You may receive a counter offer but don’t be worried! RE/MAX agents will negotiate for you to ensure you get the best possible price for the house you love!

8. Accepted Offer

It’s crunch time! The next few weeks are busy as you need to schedule and remove every one of your subject clauses by the specified date. You’ll likely need to schedule an inspection, appraisal, financing approval, and several others. You will also need to provide a deposit to put down on the home. The deposit will be a pre-determined amount given in-trust to your REALTOR® to show the sellers you are committed to this home. Don’t worry, that money goes towards the purchase of said home if all goes well! This is a busy time but be sure to reach out to your RE/MAX agent if you have any questions or are unsure about next steps.

9. Subject Removal

Once you have completed all your subject clauses, and everything went smooth, it is time for you to sign on the dotted line and consider your new home to be yours (almost!).

10. Official Documents

You will need to provide your RE/MAX agent with your preferred lawyer or notary to have the official title transferred into your name. You will meet with the lawyer or notary in person to sign all the legal documents before you move in. This typically happens a few days before you take possession of your new home.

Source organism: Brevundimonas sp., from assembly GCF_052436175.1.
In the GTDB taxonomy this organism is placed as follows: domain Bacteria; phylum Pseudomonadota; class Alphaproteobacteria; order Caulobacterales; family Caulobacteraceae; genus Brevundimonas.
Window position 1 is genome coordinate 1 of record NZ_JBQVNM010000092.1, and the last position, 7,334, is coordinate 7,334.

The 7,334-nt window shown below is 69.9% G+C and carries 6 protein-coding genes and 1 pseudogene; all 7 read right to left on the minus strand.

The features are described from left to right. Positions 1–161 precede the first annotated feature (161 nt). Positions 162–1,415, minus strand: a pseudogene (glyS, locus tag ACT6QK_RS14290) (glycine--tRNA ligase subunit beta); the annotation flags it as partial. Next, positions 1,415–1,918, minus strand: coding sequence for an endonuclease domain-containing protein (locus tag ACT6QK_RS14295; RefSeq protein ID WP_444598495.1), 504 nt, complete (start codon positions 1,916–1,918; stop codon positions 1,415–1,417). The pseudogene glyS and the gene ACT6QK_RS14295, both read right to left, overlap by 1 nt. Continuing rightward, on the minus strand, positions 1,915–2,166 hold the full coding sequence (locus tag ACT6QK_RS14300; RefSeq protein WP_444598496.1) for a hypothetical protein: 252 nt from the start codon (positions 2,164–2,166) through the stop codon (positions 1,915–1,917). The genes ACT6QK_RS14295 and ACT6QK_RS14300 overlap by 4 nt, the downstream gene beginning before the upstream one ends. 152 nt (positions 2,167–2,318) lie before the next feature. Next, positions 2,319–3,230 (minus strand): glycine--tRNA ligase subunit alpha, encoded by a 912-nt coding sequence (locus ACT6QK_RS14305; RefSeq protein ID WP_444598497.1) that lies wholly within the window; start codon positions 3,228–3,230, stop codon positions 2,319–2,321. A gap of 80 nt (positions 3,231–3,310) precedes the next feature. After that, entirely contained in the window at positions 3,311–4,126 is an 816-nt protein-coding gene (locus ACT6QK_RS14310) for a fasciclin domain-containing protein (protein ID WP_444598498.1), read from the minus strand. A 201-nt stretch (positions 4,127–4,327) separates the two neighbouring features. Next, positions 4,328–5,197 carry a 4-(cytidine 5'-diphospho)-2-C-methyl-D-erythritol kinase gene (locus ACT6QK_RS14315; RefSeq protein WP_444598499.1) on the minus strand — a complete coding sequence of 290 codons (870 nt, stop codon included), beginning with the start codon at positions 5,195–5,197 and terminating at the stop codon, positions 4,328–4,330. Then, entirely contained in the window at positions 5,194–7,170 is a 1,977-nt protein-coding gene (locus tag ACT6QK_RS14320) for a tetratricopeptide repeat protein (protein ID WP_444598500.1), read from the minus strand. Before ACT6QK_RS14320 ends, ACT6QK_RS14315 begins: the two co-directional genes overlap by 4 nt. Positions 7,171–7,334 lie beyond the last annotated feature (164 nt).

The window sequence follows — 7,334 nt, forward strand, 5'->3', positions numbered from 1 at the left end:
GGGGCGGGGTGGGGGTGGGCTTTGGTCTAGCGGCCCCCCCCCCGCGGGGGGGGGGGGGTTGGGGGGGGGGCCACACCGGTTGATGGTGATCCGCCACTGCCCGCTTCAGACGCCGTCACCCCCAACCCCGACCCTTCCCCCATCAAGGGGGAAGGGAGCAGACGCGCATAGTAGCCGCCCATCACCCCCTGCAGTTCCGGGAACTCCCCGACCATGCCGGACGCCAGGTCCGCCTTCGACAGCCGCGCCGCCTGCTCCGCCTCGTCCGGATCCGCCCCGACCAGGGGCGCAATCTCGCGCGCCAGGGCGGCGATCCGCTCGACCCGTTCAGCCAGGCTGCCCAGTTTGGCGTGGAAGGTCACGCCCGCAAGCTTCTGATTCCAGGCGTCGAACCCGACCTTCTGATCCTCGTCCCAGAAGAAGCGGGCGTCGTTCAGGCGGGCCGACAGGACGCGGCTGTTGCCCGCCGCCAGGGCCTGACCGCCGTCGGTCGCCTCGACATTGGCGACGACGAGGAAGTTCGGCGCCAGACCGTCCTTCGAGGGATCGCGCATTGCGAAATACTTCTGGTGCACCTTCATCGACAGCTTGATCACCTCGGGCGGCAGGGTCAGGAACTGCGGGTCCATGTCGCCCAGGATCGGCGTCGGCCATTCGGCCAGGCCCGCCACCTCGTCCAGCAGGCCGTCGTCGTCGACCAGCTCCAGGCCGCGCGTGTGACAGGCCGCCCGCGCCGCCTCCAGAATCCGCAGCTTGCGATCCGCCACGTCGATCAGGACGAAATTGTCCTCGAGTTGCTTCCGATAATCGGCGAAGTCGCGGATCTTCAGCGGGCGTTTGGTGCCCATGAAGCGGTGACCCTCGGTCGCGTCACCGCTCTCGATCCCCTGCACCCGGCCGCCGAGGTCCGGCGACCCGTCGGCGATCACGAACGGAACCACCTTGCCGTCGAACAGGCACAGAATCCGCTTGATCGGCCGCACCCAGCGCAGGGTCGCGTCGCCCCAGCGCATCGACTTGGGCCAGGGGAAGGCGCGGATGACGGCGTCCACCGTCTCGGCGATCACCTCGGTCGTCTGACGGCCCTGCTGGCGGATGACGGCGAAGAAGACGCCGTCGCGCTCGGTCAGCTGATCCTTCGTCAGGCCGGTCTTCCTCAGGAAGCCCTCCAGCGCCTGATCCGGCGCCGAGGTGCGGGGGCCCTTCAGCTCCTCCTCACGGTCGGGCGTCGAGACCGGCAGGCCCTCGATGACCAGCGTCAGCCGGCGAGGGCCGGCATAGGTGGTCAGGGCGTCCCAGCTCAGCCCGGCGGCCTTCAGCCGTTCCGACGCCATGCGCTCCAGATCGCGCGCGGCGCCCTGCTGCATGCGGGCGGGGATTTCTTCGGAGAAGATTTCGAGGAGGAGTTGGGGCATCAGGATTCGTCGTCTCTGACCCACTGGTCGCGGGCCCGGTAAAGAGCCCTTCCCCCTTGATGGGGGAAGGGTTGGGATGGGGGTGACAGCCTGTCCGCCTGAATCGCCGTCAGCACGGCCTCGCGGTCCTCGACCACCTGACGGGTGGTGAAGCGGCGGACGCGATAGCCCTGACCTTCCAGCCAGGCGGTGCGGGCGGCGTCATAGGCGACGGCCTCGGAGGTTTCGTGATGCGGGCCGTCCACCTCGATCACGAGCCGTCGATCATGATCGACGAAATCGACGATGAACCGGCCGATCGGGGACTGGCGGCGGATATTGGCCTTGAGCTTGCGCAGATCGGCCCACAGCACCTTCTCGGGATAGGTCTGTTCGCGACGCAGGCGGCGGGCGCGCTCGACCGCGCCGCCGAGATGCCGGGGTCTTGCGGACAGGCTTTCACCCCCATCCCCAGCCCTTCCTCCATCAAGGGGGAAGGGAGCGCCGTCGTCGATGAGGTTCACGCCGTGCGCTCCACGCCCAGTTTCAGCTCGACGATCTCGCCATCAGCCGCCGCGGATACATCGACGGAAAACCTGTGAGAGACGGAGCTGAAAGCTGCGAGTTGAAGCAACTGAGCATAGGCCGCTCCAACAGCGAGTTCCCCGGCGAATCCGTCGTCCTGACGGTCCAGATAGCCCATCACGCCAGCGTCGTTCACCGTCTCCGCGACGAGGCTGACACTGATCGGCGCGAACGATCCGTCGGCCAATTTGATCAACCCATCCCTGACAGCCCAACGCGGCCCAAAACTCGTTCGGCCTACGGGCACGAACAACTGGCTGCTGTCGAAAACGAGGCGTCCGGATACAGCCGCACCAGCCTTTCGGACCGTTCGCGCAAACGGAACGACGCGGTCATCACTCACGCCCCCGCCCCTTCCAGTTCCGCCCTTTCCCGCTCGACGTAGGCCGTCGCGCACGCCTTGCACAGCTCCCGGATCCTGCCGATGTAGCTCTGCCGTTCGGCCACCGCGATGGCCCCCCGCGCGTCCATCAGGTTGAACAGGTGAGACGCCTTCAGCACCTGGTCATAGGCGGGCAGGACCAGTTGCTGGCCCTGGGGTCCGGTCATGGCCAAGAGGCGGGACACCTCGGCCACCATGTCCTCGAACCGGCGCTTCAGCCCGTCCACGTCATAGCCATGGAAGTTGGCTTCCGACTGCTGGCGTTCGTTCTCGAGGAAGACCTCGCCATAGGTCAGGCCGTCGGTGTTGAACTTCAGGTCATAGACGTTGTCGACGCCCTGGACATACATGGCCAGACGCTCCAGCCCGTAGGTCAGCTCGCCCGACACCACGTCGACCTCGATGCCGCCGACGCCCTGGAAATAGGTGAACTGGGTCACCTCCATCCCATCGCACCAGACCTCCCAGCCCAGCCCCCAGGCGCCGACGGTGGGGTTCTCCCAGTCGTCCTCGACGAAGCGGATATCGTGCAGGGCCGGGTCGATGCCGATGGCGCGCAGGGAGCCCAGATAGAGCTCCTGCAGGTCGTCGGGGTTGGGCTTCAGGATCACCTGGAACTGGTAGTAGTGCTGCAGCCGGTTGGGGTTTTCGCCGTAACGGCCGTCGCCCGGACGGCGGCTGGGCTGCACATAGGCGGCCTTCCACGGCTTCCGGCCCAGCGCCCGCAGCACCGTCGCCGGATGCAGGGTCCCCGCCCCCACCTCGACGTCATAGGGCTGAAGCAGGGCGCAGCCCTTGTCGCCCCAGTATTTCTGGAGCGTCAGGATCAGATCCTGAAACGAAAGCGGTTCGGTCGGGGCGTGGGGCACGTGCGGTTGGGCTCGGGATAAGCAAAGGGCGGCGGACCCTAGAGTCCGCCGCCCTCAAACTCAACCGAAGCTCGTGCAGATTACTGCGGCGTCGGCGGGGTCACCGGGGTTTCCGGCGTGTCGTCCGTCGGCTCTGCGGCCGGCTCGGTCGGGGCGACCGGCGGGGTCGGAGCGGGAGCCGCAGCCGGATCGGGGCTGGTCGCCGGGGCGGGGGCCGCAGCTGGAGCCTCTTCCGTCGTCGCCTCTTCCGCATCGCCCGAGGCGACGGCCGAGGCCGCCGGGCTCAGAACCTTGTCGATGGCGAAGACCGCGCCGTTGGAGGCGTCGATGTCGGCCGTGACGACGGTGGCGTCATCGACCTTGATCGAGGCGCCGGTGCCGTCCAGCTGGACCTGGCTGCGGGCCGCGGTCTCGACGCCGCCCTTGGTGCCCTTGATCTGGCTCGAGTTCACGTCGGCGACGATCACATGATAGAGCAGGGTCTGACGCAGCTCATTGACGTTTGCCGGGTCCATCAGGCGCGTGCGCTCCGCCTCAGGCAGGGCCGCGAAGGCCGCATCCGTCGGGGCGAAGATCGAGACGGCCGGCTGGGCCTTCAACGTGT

11. Move In!

Congratulations, you are officially a homeowner! The date pre-determined by you is your move-in day! You can now move into your new home. Your RE/MAX agent will be there ready and waiting to hand you the keys. Enjoy!

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Know When to Rent ‘Em, Know When to Buy ‘Em

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We’re told it’s always better to buy than rent. Everyone—from our parents to the banks to the government—encourages us to buy, buy, buy our homes.

But times have changed, and I dare say that these authority figures might be slightly out of touch. The jaw-droppingly high cost of real estate in big cities is encouraging millennials to rent instead of own, causing homeownership rates to drop. At 30 years old, 50.2% of millennials own homes versus 55% of baby boomers at the same age. As a millennial homeowner, I can’t help but wonder if I’m generationally displaced.